Not all plan providers allow 401(k) loans. If they don't—or if you need more than a $50,000 loan—then you might consider an outright withdrawal from the account. With this strategy, you will incur a 10% penalty on the amount you withdraw from a traditional 401(k) unless you meet requirements for an exemption.
Even with an exemption for a withdrawal from a traditional 401(k), you will still owe income taxes on the amount of the withdrawal. You can make outright withdrawals with penalties and taxation for any amount and the withdrawn money does not have to be repaid. You can then replenish the 401(k) with new contributions deducted from your paycheck.
With a Roth 401(k), you can withdraw all your contributions with no taxes and penalties, but any earnings would be subject to taxation.
Downside of Using Your 401(k) to Buy a House
Tapping your retirement account for money for a house has drawbacks to consider, no matter whether you take outright withdrawals or a loan. The main downside is that you diminish your retirement savings. Not only does your total retirement account balance drop, but even if you replace the funds, you have lost some potential for growth with the funds not being invested.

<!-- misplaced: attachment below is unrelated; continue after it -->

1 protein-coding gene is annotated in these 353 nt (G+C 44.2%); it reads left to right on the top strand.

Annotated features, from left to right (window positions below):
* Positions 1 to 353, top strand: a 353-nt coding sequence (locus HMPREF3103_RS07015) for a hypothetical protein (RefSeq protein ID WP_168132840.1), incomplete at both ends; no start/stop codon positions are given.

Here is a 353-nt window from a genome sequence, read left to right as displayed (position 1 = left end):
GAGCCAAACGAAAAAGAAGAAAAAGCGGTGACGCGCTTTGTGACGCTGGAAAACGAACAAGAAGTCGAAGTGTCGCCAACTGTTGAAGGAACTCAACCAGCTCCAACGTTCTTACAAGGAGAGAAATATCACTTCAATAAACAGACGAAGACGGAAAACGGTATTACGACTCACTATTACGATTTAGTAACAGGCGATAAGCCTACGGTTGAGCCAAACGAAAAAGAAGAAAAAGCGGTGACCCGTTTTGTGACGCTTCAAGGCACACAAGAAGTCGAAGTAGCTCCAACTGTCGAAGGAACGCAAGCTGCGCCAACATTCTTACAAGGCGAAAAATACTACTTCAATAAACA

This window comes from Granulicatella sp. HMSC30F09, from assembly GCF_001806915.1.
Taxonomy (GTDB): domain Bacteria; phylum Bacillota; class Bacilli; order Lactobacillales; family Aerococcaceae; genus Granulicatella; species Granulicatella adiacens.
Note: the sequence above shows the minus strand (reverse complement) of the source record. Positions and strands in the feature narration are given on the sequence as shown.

For example, if you have $20,000 in your account and take out $10,000 for a home, that remaining $10,000 could grow to $54,274 in 25 years with a 7% annualized return. But if you leave $20,000 in your 401(k) instead of using it for a home purchase, that $20,000 could grow to $108,548 in 25 years with the same 7% return.
With a Roth 401(k), you can withdraw the money you've contributed at any time tax- and penalty-free. However, if you withdraw earnings on your invested contributions before age 59½, you must pay taxes on them.
Alternatives to Using Your 401(k) for Buying a Home
Before you tap into retirement savings, consider all your options to determine which is right for you. For example, you may want want to use funds from another account like an IRA or delay homebuying until you can save up the cash you need.
IRAs have special provisions for first-time homebuyers and people who haven't owned a primary residence in the last two years.
You can also withdraw up to $10,000 from a traditional IRA with no 10% penalty before age 59½ from an IRA if the money is used for a first-time home purchase. If you take a distribution larger than $10,000 from a traditional IRA, a 10% penalty would be applied to the additional distribution amount. It also would be added to your income taxes.
You can withdraw as much as you like from your contributions to a Roth IRA with no penalties and taxes, as those funds have already been taxed. However, you must have had the account for five years and you must pay taxes on any earnings withdrawn.
If you do not have enough cash to buy a new home, you may consider delaying your homebuying plans, if possible. That way, you can spend more time saving cash for a down payment. The downside with delaying homebuying is the potential for home prices or interest rates to rise.